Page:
Last Tuesday the Edmonton Journal launched its redesigned newspaper, website, and mobile apps. It has a new logo, new fonts, new colors, and a new ad campaign called “at your fingertips”. In announcing the changes, editor Margo Goodhand wrote:
“These changes reflect detailed research on how, when and why you read us. As our audience has grown and changed the past 112 years, we have, too. We’re excited about unveiling big, new ideas.”
The redesign is the latest in a series of changes that Postmedia has made since the Ottawa Citizen launched its new look in May 2014. The Montreal Gazette and Calgary Herald redesigns launched back in October and November 2014, and at the time it was expected the Journal redesign would launch in March of this year (I’m not sure why it was delayed). We’re the fourth of seven planned redesigns.
Thus far Postmedia has been highlighting its four platform strategy, with different print, web, smartphone, and tablet editions. But it appears that strategy has faltered here in Edmonton, as we are not receiving the same tablet changes that other markets have. For instance, when the new Herald launched Postmedia talked about “a new weekday news and current affairs magazine app for the tablet available through Apple Newsstand, ready for readers to download weekdays at 6 p.m.” Here in Edmonton, we’re getting “a rebranded iPad app, available through Apple iTunes, providing a comprehensive tablet news experience with multimedia and rich photos.” Instead of the updated tablet app, we’re getting additional non-local content with “NP in the Edmonton Journal”, a pilot project that is “a comprehensive package, 8-12 pages in length of national and international news, commentary and analysis powered by the National Post.”
This highlights that there’s nothing local about the changes. The redesign removes any doubt that the Journal is part of a national chain, with Postmedia featured prominently and very little room for the Journal to be unique. The Herald, Journal, Gazette, and other papers in the family have always shared elements of their look and feel, and even content, but the new design seems to take that commonality to the next level.
The New Logo
The new Edmonton Journal logo was designed by Tyler Brûlé & Winkreative (all the new redesigned logos were). It features a two-tone orange abstract shape that had many Edmontonians scratching their heads when it was unveiled. Paula collected all the responses and jokes about just what the logo is here.
The official explanation is:
“The Edmonton Journal’s redesigned masthead combines its classic nameplate with an abstract representation of Edmonton’s River Valley. Rendered in shades of orange, inspired by the fall colours, harvest time and the beautiful sunsets over the Edmonton city skyline, the new masthead reinforces our connection to the city and unifies our print, web, smartphone and tablet platforms.”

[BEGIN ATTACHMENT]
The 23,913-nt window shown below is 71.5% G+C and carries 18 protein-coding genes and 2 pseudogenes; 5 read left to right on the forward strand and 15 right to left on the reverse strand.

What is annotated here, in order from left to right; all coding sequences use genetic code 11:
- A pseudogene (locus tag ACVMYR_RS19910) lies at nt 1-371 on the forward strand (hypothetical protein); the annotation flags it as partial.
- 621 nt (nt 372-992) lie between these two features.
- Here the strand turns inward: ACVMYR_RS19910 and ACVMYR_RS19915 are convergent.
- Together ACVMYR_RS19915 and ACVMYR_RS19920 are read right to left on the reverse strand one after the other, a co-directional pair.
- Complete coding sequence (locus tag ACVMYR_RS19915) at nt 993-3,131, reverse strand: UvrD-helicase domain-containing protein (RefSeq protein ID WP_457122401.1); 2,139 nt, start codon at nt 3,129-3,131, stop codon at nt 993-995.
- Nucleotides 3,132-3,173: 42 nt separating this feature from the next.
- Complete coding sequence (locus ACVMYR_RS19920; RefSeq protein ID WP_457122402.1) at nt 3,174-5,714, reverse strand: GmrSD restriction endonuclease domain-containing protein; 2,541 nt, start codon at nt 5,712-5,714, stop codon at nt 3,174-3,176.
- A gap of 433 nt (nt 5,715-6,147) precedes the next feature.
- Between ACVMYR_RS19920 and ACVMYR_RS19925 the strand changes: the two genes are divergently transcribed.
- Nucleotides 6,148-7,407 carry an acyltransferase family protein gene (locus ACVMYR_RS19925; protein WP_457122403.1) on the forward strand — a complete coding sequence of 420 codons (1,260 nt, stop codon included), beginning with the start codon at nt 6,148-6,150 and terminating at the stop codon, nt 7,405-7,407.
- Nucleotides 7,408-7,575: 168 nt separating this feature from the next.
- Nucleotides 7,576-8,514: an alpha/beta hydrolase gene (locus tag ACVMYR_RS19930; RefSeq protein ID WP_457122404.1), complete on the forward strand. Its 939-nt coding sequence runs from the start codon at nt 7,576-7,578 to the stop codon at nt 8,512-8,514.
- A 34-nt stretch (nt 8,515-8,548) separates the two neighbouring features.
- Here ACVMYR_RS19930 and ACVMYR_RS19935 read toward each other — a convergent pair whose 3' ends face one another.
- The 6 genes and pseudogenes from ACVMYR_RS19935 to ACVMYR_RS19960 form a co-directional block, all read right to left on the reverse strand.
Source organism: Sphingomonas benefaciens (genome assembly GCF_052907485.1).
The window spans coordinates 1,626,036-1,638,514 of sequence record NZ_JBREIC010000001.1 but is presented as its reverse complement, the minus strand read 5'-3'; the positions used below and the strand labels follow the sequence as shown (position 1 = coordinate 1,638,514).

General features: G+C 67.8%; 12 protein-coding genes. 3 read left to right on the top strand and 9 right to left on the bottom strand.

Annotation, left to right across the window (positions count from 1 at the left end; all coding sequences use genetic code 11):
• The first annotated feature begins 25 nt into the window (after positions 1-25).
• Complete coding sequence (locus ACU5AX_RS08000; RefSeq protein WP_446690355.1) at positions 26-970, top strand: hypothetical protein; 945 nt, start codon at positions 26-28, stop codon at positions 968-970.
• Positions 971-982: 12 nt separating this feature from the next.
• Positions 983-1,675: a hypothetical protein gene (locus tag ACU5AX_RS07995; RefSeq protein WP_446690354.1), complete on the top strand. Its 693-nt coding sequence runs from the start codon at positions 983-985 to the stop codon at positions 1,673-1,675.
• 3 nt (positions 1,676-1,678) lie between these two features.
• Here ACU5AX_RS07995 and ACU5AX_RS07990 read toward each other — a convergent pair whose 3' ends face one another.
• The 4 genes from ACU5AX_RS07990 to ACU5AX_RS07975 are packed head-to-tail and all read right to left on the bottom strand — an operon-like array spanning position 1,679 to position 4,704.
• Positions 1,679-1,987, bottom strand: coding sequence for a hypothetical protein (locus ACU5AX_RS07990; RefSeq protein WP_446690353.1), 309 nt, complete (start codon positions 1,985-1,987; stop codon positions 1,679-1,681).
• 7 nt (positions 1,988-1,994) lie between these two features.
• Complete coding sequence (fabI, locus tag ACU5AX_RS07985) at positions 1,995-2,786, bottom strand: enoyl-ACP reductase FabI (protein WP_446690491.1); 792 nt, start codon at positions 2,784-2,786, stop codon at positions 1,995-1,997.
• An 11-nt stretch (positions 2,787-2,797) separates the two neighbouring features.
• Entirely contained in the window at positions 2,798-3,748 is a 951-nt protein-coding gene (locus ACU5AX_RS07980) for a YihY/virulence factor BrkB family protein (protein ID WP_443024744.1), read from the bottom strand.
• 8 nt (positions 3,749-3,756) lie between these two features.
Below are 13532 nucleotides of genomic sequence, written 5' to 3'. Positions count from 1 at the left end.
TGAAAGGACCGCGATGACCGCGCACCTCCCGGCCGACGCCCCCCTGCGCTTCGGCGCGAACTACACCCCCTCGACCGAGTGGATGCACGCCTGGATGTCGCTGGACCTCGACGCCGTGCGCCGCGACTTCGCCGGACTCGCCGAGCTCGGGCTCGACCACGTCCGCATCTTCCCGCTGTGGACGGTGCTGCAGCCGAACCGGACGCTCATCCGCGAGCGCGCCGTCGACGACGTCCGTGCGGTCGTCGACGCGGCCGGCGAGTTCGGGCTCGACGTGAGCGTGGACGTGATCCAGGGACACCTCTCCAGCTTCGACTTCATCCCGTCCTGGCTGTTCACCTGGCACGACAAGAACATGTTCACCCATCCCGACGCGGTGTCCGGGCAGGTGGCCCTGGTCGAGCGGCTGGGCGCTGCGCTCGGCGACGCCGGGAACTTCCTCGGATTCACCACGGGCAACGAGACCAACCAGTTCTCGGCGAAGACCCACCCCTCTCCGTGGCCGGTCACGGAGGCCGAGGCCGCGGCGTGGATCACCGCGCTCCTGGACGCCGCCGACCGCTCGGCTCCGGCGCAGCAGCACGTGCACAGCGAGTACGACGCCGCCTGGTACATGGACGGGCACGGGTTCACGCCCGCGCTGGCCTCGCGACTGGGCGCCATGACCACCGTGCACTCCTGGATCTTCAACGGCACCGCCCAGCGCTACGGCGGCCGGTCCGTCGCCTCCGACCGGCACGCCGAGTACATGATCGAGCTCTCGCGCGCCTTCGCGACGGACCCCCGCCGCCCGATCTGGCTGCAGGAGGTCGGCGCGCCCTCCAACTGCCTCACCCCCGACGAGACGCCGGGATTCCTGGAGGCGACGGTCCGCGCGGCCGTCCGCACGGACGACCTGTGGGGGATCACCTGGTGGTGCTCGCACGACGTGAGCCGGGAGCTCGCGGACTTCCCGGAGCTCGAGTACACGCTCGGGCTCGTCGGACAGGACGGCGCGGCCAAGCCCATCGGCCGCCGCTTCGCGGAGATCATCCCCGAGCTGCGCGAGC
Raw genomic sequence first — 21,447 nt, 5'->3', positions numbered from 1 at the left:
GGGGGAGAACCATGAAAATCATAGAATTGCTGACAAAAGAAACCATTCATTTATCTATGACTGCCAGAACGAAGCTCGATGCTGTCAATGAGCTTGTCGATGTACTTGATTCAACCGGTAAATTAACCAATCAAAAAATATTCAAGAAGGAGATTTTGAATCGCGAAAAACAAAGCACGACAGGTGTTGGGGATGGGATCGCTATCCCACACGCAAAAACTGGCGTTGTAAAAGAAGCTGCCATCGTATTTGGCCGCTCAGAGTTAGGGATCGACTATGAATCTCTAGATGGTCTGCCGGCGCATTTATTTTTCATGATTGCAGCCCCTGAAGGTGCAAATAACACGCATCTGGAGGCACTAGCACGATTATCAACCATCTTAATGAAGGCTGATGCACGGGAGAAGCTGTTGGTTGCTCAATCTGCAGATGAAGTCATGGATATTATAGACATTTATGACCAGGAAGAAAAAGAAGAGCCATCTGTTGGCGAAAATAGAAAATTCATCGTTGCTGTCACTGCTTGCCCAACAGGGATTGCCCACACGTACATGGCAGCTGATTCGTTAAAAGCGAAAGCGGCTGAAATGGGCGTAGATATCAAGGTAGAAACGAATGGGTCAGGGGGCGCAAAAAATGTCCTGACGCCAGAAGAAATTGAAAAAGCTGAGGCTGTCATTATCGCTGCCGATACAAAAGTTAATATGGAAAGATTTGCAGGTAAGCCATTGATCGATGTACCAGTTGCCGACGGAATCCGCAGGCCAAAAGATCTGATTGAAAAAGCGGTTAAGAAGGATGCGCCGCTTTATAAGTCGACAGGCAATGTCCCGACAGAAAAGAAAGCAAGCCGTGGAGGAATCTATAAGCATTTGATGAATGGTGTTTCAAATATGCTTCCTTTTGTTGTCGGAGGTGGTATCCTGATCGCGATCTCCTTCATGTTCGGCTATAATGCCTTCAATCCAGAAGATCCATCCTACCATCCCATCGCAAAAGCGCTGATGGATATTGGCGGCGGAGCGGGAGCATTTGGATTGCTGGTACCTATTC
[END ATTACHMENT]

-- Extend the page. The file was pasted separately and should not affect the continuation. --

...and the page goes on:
As mentioned the words “Edmonton Journal” are the same as before, they’re just now inside the orange box. Still, I found this response to the Montreal Gazette’s new logo could just as easily apply here:
“I don’t recognize the Gazette anymore. The new logo doesn’t say, “trust me.” Now it just whispers “I’m from Toronto,” or, more specifically, “My design was outsourced to Hamilton,” because it’s a little to shy to admit it. I would be, too.”
I understand the decision on the logo and colors was made in Toronto well before Albertans elected an NDP government. I also understand that we won’t be the only “orange” city in Canada as only a handful of colors were chosen for the planned newspaper redesigns.
Having a square logo makes a lot of sense in this age of profile icons, but I honestly do not see the river valley nor sunsets when I see the new Journal logo. I just keep thinking about file folders. I guess it’ll take some time to get used to it and to stop hunting for the blue EJ icon.
The New Website
This is the edition I use most. The new Journal website runs on WordPress VIP just as before but it now features a modern, responsive design. This means that depending on the size of your screen, the site adjusts its layout accordingly. It looks good, if a little stark (there’s a lot of white). Headlines use the “Titling Gothic FB Cond-Standard” typeface, with the article body using “Benton Sans-Regular”.
One of the biggest changes appears to be the prominence of the Postmedia brand. You’ll see it in the top right in the banner that is pinned to every page, and in the footer in big, bold letters with links to other Postmedia Network properties. Combined with the National Post ad banner that usually appears above the fold, the new Edmonton Journal is more tied to the network than ever before.
The other big difference with the new site is the performance. It’s anecdotal, but it feels faster to me than the old site did. A quick test using Pingdom shows that the site takes 271 requests to load 3.3 MB for a performance grade of 68/100. According to the tool, the new Journal site loads faster than 43% of all websites tested.